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Edward Snowden Leaves Hong Kong 536

Posted by samzenpus
from the hit-the-road-jack dept.
hazeii writes "Ed Snowden, the U.S. whistleblower responsible for exposing the degree to which the U.S. watches its own citizens (as well as the rest of the world) is reported as having left Hong Kong for Moscow. According to the South China Morning Post, he is on a commercial flight to Russia but intriguingly it seems this is not his final destination. It's not clear whether this move is in response to the U.S. request to extradite him."
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Edward Snowden Leaves Hong Kong

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  • by Anonymous Coward on Sunday June 23, 2013 @09:34AM (#44084471)

    What has the world come to?

    • by csumpi (2258986) on Sunday June 23, 2013 @10:18AM (#44084727)
      From NYT [nytimes.com]:

      "Russia’s Interfax news service, citing a “person familiar with the situation,” reported that Mr. Snowden would remain in transit at an airport in Moscow for “several hours” pending an onward flight to Cuba, and would therefore not formally cross the Russian border or be subject to detention."
    • by NormHome (99305) on Sunday June 23, 2013 @10:25AM (#44084793)

      While modded as funny this is tragic that the US government is spying wholesale on it's own citizens, breaking the spirit of the Constitution to the extent that employees of the government feel the need to "blow the whistle" and expose those activities. Then those whistle blowers have to seek asylum in country's that have been known to engage in wholesale repression of anti-government dissent by the citizens of those country's.

      There is just something so wrong about all of this and on so many levels.

      • by TheGratefulNet (143330) on Sunday June 23, 2013 @10:38AM (#44084863)

        and yet, we'll continue to lie to our kids at school when we teach them about our 'constitution' and how we have the high moral ground on all the issues and that the US is the most free country in the world.

        I wonder, at what age, do the kids see thru the bullshit and realize they are being lied to 180degrees ?

        when I was growing up (70's), 'the red commies' were the ones that did the shit WE are now doing. we laughed at them for being so non-free.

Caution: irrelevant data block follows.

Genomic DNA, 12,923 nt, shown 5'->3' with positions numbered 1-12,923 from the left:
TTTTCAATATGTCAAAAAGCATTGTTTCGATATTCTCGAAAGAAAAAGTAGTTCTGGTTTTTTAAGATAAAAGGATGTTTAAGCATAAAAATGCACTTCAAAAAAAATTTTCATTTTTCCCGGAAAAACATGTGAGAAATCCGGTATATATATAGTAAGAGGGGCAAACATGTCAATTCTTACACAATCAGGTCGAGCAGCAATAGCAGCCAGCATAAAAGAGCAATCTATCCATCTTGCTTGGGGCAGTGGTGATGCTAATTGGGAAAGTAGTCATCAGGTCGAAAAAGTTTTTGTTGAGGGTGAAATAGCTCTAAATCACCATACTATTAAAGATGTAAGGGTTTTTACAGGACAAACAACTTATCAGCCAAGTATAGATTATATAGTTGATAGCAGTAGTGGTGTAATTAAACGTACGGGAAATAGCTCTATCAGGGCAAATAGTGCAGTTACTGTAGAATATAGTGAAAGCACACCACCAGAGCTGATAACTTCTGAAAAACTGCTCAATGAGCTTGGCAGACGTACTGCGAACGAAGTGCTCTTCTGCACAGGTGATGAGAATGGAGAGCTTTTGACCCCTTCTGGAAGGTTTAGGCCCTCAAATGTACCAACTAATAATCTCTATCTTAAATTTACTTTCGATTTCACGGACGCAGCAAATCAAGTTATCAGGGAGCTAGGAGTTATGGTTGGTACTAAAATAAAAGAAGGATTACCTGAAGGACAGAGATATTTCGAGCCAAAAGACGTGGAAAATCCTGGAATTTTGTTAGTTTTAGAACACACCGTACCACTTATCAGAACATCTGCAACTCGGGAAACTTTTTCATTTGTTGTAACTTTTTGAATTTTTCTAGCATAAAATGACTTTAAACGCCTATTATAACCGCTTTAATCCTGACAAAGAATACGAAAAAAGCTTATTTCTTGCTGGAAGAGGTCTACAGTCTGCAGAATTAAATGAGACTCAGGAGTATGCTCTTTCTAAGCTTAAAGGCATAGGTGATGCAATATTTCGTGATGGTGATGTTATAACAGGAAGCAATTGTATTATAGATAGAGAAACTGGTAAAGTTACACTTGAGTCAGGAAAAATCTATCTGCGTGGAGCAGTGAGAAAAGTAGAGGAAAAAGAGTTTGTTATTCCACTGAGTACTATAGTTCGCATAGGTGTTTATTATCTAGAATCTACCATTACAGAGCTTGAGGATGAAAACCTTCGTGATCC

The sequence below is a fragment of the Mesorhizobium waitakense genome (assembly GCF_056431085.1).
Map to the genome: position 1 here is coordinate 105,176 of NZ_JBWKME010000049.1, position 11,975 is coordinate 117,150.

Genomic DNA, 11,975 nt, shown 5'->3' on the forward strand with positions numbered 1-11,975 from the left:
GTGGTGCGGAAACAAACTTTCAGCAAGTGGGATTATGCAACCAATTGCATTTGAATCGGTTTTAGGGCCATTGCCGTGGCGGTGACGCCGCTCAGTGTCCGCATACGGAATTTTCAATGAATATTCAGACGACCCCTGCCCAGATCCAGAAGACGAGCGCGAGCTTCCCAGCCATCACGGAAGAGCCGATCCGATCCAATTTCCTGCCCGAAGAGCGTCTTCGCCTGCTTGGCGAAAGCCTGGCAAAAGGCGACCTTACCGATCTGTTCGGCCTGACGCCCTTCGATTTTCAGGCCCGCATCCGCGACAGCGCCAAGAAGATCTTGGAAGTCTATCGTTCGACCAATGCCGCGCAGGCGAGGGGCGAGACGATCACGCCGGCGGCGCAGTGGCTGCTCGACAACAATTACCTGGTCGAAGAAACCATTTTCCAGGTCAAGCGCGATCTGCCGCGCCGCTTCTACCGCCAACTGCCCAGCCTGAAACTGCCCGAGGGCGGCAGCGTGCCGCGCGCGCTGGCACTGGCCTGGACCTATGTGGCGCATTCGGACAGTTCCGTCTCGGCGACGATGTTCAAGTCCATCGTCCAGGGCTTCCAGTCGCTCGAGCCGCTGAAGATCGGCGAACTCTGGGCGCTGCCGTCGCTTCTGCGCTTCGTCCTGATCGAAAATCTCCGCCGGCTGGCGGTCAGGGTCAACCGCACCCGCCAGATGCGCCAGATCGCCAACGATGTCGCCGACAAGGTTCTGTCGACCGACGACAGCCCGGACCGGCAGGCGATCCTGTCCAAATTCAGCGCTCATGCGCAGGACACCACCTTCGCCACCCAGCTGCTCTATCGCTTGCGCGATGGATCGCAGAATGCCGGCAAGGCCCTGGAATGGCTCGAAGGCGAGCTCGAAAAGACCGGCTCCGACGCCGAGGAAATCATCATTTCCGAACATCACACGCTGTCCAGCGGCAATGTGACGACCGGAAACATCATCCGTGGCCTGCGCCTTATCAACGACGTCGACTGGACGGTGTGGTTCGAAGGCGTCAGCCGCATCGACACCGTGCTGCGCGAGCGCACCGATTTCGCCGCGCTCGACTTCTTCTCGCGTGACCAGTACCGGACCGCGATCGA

I'm not doing a lot of laughing these days, however. ;(

        I'M ASHAMED OF MY COUNTRY.

        our government has stopped representing the will of the american people. you can blame us for not rising up and overthrowing them, but given that they are the most powerful government in the history of the world, its not an easy task to reign in the corruption and restore normal law and order again.

        pity us for having the american dream ruined before our very eyes. realize that we were once a great nation, but sadly, I cannot say we are a great nation anymore. no one in the US government will say they are sorry, so I'll say it for them. not that it matters, as I am a total nobody, but I am sorry that we have lost our way and turned to the dark side. I am very very sorry and I want the world to know that the majority of *thinking* americans do not approve of this bullshit spying and data-grab.

        • by pongo000 (97357) on Sunday June 23, 2013 @12:24PM (#44085539)

          and yet, we'll continue to lie to our kids at school when we teach them about our 'constitution' and how we have the high moral ground on all the issues and that the US is the most free country in the world.

          We'll continue the "lie" in the hopes that our children will take up the mantle and fight for freedom from domestic spying and all the other Constitutional abuses that we have permitted to creep into our lives. Since us adults have utterly failed at the job.

        • by lxs (131946) on Sunday June 23, 2013 @12:38PM (#44085633)

          when I was growing up (70's), 'the red commies' were the ones that did the shit WE are now doing.

          Erm... You might want to look into COINTELPRO [wikipedia.org]. The US was doing this back then as well, just not as efficient.

        • and yet, we'll continue to lie to our kids at school

          The American school system, not to mention our media saturated culture, is chock full of lies from day one. That's part of the education, learning to separate the nuggets of truth from the thicket of lies by thinking for oneself.

        • All countries do the same things when it comes to foreign relations, especially espionage and things like that. It's a game that people in the know play behind the scenes and not even elected leaders are always privy to what's going on. It is ridiculous to say you are ashamed of the USA because it is one of the players (which it has to be).

          As someone who was born in a communist country but thankfully moved early to the USA, saying that we are doing the same stuff that Communists were doing in the 70s is an

          • by nbauman (624611) on Sunday June 23, 2013 @04:53PM (#44087391) Homepage Journal

            In the 70s, over 3/4 of the people in the world lived under dictatorships and today, only 40 years later, 90% of the people live in democracies. Who do you think had the greatest role to play in bringing about that enormous change for the better? Russians, or the Chinese, or the Europeans, where in the 70s one half of the countries were Communist dictatorships and even in the West at least three countries (Spain, Portugal and Greece) were Fascist dictatorships? How did it happen? Just naturally, for the first time in the history of the world, countries all over the world decided to become democracies?

            Are you saying that the US covert agencies did it by overthrowing those dicatorships?

            Unfortunately they overthrew a few democratically elected governments too, and gave us dictatorships in their place. Much more in the Western hemisphere, eg Haiti, Argentina, Chile. The Reagan era was difficult for a lot of people.